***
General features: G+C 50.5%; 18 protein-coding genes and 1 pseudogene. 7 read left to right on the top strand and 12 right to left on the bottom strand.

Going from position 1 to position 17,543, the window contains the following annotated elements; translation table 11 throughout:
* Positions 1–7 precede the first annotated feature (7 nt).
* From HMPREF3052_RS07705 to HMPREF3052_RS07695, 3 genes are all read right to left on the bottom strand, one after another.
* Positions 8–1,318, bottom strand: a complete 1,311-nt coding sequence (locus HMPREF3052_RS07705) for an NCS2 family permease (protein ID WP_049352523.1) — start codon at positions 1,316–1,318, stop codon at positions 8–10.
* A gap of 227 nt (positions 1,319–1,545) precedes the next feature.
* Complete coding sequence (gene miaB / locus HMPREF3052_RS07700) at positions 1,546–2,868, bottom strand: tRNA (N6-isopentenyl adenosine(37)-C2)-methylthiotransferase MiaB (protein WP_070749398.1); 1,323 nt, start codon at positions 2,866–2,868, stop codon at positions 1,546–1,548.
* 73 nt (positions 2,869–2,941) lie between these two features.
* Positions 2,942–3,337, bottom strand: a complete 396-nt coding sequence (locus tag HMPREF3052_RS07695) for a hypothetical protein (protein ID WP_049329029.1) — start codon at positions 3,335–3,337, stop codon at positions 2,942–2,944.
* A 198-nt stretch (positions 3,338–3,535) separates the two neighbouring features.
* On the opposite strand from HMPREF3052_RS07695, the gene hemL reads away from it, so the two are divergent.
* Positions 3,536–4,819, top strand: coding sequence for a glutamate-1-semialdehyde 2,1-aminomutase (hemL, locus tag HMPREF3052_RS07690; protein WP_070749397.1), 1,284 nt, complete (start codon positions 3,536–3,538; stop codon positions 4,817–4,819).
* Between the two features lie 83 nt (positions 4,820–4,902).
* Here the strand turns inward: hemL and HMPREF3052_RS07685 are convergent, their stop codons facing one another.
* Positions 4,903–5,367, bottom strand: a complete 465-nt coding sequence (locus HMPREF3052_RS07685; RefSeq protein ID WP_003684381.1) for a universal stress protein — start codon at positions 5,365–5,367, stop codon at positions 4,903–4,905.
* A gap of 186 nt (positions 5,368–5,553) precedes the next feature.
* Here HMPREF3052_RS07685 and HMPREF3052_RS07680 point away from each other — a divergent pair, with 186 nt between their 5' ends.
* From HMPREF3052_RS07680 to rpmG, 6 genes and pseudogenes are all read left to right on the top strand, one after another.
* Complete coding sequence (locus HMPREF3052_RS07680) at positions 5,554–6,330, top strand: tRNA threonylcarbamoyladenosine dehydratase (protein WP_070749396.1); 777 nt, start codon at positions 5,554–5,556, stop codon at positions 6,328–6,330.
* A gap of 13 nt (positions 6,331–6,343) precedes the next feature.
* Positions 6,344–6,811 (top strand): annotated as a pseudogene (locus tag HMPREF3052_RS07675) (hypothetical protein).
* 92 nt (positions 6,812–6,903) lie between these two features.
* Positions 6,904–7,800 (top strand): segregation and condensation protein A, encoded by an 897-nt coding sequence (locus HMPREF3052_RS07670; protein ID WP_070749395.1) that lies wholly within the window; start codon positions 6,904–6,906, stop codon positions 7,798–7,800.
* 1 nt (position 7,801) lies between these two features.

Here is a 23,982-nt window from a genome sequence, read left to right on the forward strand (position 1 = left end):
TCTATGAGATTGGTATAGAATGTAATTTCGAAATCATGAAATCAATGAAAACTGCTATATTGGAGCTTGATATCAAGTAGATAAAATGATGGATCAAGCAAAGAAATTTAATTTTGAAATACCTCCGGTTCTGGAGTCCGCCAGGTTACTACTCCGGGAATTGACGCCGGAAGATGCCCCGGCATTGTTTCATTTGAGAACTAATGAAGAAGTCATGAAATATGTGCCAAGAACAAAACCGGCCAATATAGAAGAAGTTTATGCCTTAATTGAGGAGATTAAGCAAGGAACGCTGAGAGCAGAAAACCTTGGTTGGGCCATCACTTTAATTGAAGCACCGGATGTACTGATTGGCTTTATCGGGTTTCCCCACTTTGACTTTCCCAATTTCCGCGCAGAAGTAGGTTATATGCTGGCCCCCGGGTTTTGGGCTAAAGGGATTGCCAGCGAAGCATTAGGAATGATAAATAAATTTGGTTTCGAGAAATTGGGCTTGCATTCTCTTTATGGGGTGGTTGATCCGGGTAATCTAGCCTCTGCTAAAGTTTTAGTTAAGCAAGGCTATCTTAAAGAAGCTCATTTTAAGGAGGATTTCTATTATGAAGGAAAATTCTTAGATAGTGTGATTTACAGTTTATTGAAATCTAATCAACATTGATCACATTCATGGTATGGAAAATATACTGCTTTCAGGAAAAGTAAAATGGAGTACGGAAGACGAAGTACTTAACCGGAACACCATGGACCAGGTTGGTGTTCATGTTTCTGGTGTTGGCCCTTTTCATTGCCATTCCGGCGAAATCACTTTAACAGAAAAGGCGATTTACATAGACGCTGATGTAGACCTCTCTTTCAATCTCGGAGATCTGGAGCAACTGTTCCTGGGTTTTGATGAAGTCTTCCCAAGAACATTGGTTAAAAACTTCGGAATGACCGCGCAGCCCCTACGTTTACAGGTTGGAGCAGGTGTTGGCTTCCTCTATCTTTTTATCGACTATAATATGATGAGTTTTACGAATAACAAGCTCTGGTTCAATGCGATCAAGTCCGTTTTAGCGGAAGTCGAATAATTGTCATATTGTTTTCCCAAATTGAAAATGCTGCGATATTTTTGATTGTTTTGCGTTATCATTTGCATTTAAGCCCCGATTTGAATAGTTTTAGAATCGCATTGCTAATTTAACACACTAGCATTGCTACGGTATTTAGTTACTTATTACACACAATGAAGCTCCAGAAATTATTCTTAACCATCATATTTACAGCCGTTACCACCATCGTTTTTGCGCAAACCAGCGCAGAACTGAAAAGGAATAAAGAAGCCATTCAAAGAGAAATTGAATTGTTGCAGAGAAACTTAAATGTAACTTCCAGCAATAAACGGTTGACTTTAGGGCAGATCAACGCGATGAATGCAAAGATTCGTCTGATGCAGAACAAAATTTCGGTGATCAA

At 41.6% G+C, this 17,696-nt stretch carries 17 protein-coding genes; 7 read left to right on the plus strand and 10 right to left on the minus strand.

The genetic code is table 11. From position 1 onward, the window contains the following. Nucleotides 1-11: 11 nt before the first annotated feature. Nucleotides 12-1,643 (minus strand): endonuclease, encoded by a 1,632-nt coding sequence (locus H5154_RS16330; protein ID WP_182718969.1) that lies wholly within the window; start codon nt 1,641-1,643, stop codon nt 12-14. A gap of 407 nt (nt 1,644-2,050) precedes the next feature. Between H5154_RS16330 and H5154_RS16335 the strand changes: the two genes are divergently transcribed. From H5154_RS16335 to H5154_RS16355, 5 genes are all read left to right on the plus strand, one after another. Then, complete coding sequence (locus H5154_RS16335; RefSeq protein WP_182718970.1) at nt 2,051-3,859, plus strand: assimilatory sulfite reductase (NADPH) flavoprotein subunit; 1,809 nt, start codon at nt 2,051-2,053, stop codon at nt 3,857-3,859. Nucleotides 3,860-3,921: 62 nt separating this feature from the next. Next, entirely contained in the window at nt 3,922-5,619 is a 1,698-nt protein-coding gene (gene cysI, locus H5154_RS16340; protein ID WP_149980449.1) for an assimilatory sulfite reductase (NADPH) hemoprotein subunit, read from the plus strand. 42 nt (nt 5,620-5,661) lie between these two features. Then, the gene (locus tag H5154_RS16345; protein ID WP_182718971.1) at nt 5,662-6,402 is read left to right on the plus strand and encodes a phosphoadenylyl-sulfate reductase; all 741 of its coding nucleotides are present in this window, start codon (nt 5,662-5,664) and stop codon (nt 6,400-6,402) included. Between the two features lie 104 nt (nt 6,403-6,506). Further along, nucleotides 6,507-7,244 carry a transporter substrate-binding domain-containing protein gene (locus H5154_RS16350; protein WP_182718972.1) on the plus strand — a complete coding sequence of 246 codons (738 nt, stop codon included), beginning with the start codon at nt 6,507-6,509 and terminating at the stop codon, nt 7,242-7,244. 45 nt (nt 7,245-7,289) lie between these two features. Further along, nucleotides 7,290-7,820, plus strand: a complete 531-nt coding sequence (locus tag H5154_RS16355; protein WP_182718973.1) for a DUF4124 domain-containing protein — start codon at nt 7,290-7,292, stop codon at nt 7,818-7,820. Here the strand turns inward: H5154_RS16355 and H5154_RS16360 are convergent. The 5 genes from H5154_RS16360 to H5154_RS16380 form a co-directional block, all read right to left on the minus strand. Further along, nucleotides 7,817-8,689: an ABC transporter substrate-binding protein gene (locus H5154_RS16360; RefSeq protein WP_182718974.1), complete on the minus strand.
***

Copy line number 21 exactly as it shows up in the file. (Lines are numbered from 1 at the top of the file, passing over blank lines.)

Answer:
* Positions 6,344–6,811 (top strand): annotated as a pseudogene (locus tag HMPREF3052_RS07675) (hypothetical protein).